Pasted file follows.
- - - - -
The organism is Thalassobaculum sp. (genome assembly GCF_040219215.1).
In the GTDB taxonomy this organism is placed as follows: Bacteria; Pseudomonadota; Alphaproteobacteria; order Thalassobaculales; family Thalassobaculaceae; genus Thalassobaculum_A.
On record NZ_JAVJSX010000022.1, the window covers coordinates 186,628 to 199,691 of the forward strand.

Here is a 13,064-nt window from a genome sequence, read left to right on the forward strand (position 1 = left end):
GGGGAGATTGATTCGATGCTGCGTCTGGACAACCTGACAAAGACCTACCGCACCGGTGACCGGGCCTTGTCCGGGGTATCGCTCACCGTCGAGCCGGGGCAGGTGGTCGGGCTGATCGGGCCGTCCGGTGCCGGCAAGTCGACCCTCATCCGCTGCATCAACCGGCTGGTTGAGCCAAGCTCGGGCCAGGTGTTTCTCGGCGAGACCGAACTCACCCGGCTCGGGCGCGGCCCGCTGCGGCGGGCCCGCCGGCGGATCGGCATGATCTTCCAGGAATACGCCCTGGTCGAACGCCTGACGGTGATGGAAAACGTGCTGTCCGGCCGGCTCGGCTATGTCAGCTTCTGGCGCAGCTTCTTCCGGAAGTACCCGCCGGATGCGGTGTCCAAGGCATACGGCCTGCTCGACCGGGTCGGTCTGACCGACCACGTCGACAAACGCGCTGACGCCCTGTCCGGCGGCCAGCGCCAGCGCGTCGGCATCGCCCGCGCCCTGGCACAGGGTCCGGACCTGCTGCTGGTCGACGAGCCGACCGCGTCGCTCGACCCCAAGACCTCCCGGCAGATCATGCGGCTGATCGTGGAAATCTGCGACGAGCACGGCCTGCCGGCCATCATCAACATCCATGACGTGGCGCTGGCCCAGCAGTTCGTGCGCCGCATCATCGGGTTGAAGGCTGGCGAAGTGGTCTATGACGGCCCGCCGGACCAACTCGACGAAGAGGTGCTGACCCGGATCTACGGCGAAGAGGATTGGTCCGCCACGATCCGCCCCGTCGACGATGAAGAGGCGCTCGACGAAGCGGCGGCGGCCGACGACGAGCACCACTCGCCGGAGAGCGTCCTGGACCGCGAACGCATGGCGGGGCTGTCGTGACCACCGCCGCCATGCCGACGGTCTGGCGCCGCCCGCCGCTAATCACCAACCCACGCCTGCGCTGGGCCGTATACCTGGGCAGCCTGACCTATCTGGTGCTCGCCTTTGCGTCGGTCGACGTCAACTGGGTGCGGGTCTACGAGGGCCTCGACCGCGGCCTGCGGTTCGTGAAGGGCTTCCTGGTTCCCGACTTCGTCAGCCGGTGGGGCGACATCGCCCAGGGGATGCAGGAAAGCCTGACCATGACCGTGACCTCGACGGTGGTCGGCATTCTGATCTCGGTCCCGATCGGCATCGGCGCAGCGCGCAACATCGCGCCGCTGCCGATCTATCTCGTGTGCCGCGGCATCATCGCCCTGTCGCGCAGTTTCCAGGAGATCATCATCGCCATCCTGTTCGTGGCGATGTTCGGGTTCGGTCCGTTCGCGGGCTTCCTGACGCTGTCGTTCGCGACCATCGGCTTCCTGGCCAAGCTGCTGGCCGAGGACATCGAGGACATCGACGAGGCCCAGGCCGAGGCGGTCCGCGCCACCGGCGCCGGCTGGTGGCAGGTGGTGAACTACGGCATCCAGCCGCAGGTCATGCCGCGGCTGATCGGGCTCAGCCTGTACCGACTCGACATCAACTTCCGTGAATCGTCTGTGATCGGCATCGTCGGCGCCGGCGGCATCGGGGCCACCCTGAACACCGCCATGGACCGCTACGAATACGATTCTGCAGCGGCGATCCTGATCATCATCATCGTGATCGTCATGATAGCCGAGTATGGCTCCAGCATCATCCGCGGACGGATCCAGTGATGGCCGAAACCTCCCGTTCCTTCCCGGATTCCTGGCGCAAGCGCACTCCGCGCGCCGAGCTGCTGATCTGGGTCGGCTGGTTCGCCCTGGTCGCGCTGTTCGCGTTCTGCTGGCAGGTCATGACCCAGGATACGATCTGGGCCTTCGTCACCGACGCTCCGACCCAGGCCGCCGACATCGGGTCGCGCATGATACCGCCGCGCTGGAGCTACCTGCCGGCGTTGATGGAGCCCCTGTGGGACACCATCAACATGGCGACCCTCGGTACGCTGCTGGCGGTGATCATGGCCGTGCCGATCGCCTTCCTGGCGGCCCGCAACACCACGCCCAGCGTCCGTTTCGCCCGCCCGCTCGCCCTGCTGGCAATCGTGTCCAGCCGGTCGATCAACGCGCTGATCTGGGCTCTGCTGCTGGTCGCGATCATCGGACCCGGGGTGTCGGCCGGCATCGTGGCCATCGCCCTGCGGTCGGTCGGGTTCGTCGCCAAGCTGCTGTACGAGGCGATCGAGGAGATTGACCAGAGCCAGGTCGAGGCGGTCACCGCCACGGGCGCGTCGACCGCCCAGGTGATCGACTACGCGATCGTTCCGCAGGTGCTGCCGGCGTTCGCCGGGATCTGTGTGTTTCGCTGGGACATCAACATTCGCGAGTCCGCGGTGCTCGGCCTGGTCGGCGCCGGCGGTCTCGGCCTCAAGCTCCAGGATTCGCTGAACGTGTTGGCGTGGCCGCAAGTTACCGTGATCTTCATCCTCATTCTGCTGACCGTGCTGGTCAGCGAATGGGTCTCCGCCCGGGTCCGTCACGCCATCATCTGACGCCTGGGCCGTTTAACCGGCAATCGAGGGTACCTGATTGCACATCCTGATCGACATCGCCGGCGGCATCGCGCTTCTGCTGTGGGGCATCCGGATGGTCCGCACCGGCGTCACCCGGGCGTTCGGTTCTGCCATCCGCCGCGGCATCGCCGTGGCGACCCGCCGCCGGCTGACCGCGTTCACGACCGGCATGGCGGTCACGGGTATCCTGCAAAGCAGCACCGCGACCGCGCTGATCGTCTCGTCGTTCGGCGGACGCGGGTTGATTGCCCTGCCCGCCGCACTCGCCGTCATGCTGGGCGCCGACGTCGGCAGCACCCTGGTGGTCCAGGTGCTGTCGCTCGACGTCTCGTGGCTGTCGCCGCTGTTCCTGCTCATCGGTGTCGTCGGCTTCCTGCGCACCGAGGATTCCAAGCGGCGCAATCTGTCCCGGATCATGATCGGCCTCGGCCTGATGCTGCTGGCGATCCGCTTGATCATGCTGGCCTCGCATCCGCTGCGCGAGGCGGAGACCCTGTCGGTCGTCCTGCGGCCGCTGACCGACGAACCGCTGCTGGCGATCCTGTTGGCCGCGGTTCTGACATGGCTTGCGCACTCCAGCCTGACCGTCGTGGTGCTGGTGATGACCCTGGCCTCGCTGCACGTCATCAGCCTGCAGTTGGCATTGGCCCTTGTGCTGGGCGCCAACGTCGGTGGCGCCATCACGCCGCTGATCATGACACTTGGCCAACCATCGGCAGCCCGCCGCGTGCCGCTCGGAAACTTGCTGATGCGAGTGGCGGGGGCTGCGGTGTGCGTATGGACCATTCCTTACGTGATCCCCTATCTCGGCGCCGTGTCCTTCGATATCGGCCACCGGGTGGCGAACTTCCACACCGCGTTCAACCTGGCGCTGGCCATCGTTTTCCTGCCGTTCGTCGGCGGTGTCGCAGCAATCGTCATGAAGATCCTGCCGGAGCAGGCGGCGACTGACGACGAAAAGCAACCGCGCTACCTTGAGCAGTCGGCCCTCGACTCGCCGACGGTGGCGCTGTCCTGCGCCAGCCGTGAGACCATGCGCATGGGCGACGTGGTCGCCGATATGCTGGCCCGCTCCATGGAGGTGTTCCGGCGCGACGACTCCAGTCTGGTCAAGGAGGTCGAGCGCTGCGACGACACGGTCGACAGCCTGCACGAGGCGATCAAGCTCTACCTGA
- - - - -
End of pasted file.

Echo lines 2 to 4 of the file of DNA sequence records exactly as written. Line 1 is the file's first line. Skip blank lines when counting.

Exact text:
In the GTDB taxonomy this organism is placed as follows: Bacteria; Pseudomonadota; Alphaproteobacteria; order Thalassobaculales; family Thalassobaculaceae; genus Thalassobaculum_A.
On record NZ_JAVJSX010000022.1, the window covers coordinates 186,628 to 199,691 of the forward strand.

Here is a 13,064-nt window from a genome sequence, read left to right on the forward strand (position 1 = left end):